In 1928, the city of Okazaki
in Aichi Prefecture sent a Friendship Doll to America. The photo below shows the
farewell ceremony of Miss Okazaki. Note the seven American Blue-eyed dolls
sitting in front of Miss Okazaki.
The following is the
farewell address to Miss Okazaki, delivered on October 4, 1928 by Toshiki Honda,
Mayor of Okazaki, Japan.
It was last year that new dolls like
Miss Ruth and Mr. Lincoln arrived and joined the old familiar figures of
imperial personages, court ladies and quintet musicians at our Dolls Festival.
I do not believe that anybody can imagine with what joy and affection and
goodwill the children of Japan have received the newcomers. And this same love
of Japanese children which knows no distance or no barrier has been extended
to the members of the International Children Friendship Society and the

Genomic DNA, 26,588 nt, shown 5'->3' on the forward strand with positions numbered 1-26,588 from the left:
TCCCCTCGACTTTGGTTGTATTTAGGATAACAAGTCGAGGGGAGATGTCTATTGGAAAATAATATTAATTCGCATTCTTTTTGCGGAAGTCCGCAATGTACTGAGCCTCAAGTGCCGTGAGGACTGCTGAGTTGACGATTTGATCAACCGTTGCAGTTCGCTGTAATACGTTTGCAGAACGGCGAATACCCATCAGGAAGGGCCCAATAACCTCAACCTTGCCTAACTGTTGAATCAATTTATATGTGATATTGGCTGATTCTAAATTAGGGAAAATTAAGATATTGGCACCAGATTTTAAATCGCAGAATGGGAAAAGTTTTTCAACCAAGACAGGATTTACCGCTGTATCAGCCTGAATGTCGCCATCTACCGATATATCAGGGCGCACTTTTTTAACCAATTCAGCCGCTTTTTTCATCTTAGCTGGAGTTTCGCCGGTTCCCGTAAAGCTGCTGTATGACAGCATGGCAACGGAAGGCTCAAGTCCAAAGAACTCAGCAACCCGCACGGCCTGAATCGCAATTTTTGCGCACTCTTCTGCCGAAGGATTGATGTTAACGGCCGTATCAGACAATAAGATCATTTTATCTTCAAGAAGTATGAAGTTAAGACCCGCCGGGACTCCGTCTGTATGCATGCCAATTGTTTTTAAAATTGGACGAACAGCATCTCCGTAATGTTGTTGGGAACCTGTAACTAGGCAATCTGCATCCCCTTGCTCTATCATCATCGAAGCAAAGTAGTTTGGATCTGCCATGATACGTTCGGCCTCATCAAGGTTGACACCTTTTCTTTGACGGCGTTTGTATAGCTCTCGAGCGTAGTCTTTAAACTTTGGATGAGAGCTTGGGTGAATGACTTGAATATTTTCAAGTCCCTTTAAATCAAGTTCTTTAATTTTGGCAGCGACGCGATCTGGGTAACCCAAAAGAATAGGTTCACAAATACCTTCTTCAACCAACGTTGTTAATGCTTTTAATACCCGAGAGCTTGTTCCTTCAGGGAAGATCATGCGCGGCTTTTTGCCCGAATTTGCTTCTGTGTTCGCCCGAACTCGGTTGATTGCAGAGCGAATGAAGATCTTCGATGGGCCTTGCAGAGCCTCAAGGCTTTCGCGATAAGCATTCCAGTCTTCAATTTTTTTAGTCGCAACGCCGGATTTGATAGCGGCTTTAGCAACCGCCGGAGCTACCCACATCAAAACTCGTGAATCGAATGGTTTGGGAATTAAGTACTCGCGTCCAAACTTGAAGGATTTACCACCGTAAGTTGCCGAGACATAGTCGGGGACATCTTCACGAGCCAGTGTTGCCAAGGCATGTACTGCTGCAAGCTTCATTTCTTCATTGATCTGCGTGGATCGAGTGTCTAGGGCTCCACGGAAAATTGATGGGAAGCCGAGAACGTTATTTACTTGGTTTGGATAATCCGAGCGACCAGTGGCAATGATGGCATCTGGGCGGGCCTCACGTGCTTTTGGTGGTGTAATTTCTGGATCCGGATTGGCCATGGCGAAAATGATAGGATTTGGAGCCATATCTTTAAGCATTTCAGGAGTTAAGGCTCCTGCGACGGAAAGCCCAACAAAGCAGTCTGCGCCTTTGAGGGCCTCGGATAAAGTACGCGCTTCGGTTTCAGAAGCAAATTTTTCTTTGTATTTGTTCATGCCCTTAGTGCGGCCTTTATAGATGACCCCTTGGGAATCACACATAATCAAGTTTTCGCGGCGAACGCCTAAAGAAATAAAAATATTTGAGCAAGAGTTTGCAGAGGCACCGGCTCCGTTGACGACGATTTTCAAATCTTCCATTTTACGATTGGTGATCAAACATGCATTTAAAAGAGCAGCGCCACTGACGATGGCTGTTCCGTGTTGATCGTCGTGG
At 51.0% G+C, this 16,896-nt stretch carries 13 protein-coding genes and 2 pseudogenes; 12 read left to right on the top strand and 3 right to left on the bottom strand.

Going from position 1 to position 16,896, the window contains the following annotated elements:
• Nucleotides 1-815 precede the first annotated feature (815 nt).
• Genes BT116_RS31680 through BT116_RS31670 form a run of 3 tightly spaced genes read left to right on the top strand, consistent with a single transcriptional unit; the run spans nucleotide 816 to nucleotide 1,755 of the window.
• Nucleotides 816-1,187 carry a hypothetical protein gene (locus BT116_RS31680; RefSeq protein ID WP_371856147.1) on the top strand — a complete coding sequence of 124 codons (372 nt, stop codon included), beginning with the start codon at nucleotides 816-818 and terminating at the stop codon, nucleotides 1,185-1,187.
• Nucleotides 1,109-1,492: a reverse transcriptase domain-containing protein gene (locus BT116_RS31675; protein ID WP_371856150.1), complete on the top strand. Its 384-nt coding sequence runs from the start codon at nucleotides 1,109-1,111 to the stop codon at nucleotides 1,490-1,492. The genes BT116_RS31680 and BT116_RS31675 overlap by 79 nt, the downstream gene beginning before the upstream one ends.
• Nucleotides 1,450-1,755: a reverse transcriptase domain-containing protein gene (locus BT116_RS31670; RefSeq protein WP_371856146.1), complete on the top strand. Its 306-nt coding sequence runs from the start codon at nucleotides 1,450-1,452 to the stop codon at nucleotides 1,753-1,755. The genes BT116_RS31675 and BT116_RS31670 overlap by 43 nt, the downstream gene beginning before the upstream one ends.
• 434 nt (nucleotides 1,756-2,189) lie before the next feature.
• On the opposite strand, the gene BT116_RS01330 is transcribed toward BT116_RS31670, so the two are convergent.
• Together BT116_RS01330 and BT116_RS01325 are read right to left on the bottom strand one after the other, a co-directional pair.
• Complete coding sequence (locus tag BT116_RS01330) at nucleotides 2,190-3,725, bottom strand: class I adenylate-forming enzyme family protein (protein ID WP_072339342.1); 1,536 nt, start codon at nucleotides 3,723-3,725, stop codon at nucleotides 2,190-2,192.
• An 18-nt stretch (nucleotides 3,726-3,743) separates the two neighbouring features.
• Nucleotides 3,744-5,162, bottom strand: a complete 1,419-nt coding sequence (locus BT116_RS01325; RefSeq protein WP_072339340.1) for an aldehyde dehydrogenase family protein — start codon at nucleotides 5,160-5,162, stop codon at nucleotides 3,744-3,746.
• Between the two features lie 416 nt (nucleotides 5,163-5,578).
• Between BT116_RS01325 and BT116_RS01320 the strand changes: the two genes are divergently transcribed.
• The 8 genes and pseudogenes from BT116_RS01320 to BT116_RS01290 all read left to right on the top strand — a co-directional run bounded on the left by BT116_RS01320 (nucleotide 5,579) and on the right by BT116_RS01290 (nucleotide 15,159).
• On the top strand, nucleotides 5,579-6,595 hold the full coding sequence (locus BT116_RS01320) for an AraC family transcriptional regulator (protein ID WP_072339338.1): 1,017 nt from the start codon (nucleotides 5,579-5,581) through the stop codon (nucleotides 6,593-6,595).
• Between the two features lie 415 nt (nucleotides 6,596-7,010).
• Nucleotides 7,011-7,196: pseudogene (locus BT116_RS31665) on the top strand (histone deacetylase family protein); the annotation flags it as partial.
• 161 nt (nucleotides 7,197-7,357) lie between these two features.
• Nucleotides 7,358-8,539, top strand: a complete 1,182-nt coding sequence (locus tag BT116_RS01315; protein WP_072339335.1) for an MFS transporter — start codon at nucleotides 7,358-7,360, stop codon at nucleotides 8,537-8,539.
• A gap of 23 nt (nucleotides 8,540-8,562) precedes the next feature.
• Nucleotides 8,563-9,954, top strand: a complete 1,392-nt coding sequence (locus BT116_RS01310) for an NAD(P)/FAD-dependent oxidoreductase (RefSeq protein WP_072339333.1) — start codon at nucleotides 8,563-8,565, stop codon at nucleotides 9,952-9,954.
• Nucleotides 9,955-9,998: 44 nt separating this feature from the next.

hundreds of thousands of children in America. I am told that our Doll Festival
is intended to illustrate the joyful companionship of all kinds of people of
Japan, both rich and poor and both high and low. But it seems to me the
Festival has become symbolic of the happy international fellowship of American
and Japanese peoples because of the presence of these dolls from America.
Miss Okazaki, you are going far across
the sea to America just as Miss Ruth and Mr. Lincoln have come to Japan.
Please carry to the children of America a message of good will and friendship
from the children of Japan. Miss Aichi and others have gone before you. I hope
that you will all work together and show the true worth of Japanese dolls by
doing well your great errand of love. I wish you a fair and prosperous
Speech translated July 17, 1929 in the Office of Consulate General of Japan by
courtesy of Mr. Kyoshi Uchiyama - Acting Consul General
Miss Okazaki greatly
delighted many teachers and school children in the state of New Jersey.
Minet Blackwell Moore wrote a heartfelt letter of thanks
to the Mayor of Okazaki for the kindness expressed by the people of the city of